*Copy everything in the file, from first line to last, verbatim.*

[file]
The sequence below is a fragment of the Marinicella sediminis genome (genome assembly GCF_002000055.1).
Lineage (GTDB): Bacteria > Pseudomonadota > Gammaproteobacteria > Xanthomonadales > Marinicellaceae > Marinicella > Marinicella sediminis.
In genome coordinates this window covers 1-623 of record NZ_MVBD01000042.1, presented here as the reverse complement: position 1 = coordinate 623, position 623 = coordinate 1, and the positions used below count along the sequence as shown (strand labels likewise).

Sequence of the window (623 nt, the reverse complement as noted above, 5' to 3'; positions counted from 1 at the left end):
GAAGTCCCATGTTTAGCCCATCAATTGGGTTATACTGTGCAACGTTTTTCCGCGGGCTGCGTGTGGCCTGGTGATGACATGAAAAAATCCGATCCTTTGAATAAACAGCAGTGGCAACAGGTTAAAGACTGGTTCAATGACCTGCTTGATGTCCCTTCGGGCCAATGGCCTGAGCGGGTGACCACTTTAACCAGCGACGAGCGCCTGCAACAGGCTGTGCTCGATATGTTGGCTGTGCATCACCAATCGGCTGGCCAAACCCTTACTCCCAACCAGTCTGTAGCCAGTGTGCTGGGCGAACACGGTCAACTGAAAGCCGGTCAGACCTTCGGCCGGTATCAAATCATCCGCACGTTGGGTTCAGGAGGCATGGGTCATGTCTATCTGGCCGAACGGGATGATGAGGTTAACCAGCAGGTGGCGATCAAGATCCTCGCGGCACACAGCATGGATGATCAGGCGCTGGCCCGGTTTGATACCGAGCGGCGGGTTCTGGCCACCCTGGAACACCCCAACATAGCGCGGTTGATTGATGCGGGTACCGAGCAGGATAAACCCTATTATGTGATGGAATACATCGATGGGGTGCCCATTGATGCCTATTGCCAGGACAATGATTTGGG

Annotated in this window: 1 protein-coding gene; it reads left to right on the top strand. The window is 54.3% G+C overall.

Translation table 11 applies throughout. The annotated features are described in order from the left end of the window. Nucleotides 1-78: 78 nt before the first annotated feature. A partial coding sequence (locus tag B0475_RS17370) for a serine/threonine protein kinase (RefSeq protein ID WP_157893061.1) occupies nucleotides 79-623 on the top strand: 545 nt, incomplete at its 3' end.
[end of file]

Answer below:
The sequence below is a fragment of the Marinicella sediminis genome (genome assembly GCF_002000055.1).
Lineage (GTDB): Bacteria > Pseudomonadota > Gammaproteobacteria > Xanthomonadales > Marinicellaceae > Marinicella > Marinicella sediminis.
In genome coordinates this window covers 1-623 of record NZ_MVBD01000042.1, presented here as the reverse complement: position 1 = coordinate 623, position 623 = coordinate 1, and the positions used below count along the sequence as shown (strand labels likewise).

Sequence of the window (623 nt, the reverse complement as noted above, 5' to 3'; positions counted from 1 at the left end):
GAAGTCCCATGTTTAGCCCATCAATTGGGTTATACTGTGCAACGTTTTTCCGCGGGCTGCGTGTGGCCTGGTGATGACATGAAAAAATCCGATCCTTTGAATAAACAGCAGTGGCAACAGGTTAAAGACTGGTTCAATGACCTGCTTGATGTCCCTTCGGGCCAATGGCCTGAGCGGGTGACCACTTTAACCAGCGACGAGCGCCTGCAACAGGCTGTGCTCGATATGTTGGCTGTGCATCACCAATCGGCTGGCCAAACCCTTACTCCCAACCAGTCTGTAGCCAGTGTGCTGGGCGAACACGGTCAACTGAAAGCCGGTCAGACCTTCGGCCGGTATCAAATCATCCGCACGTTGGGTTCAGGAGGCATGGGTCATGTCTATCTGGCCGAACGGGATGATGAGGTTAACCAGCAGGTGGCGATCAAGATCCTCGCGGCACACAGCATGGATGATCAGGCGCTGGCCCGGTTTGATACCGAGCGGCGGGTTCTGGCCACCCTGGAACACCCCAACATAGCGCGGTTGATTGATGCGGGTACCGAGCAGGATAAACCCTATTATGTGATGGAATACATCGATGGGGTGCCCATTGATGCCTATTGCCAGGACAATGATTTGGG

Annotated in this window: 1 protein-coding gene; it reads left to right on the top strand. The window is 54.3% G+C overall.

Translation table 11 applies throughout. The annotated features are described in order from the left end of the window. Nucleotides 1-78: 78 nt before the first annotated feature. A partial coding sequence (locus tag B0475_RS17370) for a serine/threonine protein kinase (RefSeq protein ID WP_157893061.1) occupies nucleotides 79-623 on the top strand: 545 nt, incomplete at its 3' end.